Word on the street, however, is that 225s won't fit on a Focus. We downloaded the specs on a few 225/45ZR-17s and found most of them to be only half an inch wider and about a quarter of an inch taller than stock. Most aftermarket Focus wheels are around 42mm offset, though, while the SVT wheels are 49mm. That makes the aftermarket wheels 7mm closer to rubbing on the fenders, which explains the word on the street. The stock 17x7-inch wheel size is as narrow as you can go on a 225, and using it will make the sidewall more rounded and reduce the size of the contact patch slightly, but it's amazing the details you'll overlook when you already have the wheels.

We decided to use a file to clean up the curbed parts of our wheels and shave off the big, jagged scar on the one with a popped tire, then headed to the hardware store for some red primer (red doesn't look silver or black, which makes it easy to tell when you've primered everything) and flat black spray paint. Oh, yeah, flat black.

Then it was time to choose tires. The recently released Michelin Pilot Sport PS2 has been high on our list of tires to try, and 225/45ZR-17 is the smallest size it comes in. The PS2 is supposed to combine stellar dry grip, reassuring wet performance and good ride quality. Normally we don't care much about ride quality, but with this kind of power on tap, we do care about torque steer. The suppleness that makes a tire ride well also tends to minimize torque steer. But how to find a set of brand-new PS2s in the right size in three hours and 30 minutes? One lucky phone call to Shoreline Motoring, half an hour away in Huntington Beach, solved that dilemma.

Cocky with our success, we decided to stop by Progress on the way to see if the boys could slap in one of its stiffer rear anti-roll bars. Being only .03g away from the Cobra's skidpad grip in stock form, we figured stickier tires and a big rear bar might be enough to catch up. Turns out the stock SVT rear bar, at 21mm, is nearly as big as Progress' 22mm Focus bar. Undeterred, Progress' Ed Florez grabbed a 25mm diameter bar of spring steel and just made a bigger one. Forty minutes later, with the paint on the bar still tacky, we tore off toward Shoreline, shifting with one hand and shaking spray paint cans with the other.As you can tell from the photos, we made it.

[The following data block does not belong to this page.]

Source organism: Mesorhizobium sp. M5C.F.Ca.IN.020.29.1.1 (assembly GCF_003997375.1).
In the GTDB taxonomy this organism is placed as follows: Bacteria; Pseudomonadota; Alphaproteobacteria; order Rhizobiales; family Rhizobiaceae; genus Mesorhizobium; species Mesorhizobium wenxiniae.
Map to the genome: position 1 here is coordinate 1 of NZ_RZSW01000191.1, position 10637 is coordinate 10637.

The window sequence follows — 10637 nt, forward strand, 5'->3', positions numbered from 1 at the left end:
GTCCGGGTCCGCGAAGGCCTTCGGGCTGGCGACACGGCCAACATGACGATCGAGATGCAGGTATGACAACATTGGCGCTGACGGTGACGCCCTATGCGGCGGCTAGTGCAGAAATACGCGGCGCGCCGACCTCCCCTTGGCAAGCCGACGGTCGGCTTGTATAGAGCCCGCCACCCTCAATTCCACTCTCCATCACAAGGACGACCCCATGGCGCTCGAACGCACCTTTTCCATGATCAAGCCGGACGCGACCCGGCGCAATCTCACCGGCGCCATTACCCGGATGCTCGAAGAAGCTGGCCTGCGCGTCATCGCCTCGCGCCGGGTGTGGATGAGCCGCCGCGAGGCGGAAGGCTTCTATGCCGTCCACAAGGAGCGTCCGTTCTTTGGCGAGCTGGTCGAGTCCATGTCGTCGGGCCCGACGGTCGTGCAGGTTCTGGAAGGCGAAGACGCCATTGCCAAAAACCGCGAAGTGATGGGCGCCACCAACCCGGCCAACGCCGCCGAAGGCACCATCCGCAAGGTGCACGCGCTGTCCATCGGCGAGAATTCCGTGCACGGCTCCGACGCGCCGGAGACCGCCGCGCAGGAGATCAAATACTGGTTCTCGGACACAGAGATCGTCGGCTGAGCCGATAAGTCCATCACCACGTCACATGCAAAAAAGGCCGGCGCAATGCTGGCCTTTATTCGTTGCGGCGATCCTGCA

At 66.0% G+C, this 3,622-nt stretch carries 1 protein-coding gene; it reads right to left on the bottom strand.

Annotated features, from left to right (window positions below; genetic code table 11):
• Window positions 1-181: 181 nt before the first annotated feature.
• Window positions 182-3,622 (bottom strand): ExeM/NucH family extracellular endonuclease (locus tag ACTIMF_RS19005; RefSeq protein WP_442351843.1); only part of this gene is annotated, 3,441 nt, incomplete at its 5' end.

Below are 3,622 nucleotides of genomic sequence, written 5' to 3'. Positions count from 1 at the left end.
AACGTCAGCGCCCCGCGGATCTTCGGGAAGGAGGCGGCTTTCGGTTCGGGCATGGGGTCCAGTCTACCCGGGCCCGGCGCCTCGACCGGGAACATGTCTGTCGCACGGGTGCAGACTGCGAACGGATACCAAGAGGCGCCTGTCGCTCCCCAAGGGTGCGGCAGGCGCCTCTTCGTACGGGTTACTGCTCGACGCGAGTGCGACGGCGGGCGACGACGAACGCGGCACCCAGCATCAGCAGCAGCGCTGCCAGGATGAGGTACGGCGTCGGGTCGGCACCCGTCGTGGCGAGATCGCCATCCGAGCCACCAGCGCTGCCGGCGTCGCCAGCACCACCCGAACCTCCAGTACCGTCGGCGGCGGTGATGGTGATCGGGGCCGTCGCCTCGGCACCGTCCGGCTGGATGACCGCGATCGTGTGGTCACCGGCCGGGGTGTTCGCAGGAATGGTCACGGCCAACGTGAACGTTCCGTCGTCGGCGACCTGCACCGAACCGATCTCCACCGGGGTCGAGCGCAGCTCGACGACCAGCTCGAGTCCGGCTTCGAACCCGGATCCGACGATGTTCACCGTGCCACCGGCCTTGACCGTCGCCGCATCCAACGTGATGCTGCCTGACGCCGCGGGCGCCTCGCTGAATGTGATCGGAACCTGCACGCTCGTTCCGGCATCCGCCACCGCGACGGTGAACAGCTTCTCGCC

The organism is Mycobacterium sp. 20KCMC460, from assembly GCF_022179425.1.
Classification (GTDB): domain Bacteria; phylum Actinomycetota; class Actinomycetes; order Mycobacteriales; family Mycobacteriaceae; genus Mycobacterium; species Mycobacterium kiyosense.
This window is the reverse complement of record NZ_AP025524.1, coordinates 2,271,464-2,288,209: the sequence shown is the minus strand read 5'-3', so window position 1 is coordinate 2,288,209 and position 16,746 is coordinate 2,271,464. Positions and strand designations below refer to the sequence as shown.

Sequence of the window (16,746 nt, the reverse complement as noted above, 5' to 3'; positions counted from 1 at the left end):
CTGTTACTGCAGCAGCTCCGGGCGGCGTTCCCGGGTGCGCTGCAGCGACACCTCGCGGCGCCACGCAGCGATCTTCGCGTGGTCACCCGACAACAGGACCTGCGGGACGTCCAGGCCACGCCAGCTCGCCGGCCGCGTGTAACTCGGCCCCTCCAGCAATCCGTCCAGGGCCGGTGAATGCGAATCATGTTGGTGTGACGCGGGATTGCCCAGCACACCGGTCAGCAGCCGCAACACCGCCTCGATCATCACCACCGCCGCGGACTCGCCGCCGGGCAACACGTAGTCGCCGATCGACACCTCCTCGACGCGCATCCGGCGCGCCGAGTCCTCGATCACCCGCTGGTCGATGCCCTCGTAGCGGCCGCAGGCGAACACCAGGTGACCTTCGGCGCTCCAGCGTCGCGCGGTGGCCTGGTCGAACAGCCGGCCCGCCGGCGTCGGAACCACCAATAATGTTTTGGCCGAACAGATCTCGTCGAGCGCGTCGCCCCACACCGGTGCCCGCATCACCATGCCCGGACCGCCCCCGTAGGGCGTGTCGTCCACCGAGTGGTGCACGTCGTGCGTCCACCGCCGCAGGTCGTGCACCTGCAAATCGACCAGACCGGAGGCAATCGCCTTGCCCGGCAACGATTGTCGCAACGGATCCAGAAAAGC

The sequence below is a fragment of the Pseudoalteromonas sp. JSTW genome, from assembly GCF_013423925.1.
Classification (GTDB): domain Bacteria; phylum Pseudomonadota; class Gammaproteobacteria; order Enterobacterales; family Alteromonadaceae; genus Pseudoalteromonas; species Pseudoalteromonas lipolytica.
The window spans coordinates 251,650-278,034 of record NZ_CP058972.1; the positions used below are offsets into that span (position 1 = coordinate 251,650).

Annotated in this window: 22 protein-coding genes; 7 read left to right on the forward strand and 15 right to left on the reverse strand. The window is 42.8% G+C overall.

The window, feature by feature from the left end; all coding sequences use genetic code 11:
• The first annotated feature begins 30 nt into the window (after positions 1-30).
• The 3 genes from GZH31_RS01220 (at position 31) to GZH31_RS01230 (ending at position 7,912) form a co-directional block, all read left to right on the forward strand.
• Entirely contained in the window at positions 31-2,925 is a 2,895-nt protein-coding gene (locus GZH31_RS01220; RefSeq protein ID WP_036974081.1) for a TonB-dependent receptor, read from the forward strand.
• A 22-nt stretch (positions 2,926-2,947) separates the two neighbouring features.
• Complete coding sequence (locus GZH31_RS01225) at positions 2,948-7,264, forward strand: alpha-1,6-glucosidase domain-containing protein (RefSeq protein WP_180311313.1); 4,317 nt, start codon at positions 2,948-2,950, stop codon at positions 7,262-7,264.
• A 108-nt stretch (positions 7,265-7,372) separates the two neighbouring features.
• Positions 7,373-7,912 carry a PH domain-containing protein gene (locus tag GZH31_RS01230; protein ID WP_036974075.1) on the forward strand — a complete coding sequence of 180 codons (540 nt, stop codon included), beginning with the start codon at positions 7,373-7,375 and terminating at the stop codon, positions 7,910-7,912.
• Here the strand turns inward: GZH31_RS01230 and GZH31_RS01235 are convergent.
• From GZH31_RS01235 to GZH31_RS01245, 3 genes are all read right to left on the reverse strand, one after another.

Driving it
With just 8 psi of boost, the Focus is amazing. We've always complained that the SVT was geared like a turbo car, now we're glad it is. The gearing is so tall, you can use all 245 hp (from a roll) in first gear without wheelspin. As we had hoped, replacing our bald front tires and mismatched rears (spare tire, remember) with new, supple Michelin PS2s all but eliminated torque steer. There's a big yank to the left when you grab third gear hard, but otherwise, it's surprisingly tame. The car squats noticeably on its stock suspension in second and even third gear, and with the redline bumped up to 7800 rpm, the engine has incredibly long legs.

On its first night on the road (before the new tires), we got into a second-gear roll-on with a stock SRT-4 and simply drove past it. This in a completely stock-looking Focus with a stock exhaust and a space-saver spare on the rear. Oh, for a glimpse into that poor driver's head. The next day we barely lost to a mildly tuned WRX. Never have we driven a car that attracts such frequent street challenges. Of course, it's rare that we drive a car that looks like such an easy conquest.

The GT2871R is designed to work best at more like 20 psi of boost, so at 8.5 psi it's a little off its game. You notice this as a low-rpm lagginess that only accentuates the SVT's already soft bottom end. Roll into the throttle at anything over 3000, though, and it's instant smooth, seamless acceleration. One advantage of our oversized turbo is that it never runs out of breath. At 7800 rpm, it still laughs at 8.5 pounds of boost. With the turbo barely working and the efficient, low-restriction NS111 turbine, you hear a slightly louder, more urgent version of the normal SVT exhaust note--a blatty, edgy wail that makes you think European Mk II Escort, even if you've never heard one. At cruise, the exhaust sounds stock. We're so impressed with the sound and low restriction of the SVT exhaust, in fact, that other than adding a cat, we intend to keep it on the car as is.

Getting it out of the hole at the dragstrip isn't as hard as we expected. Launch with a bit of clutch slip at around 3500 and the turbo comes up and turns the front tires to smog. Power delivery is easy to modulate at this low boost, though, so you can feather the throttle all the way through first and lay serious stripe in second. We dropped front tire pressures only slightly for our testing (30 psi hot), wanting to see what the car could do in the real world rather than some freak dragstrip setup. Turns out the real world, on a mild, 80-degree day, is a 14.1-second quarter mile at 102.6 mph. Sixty miles per hour takes an even 6 seconds.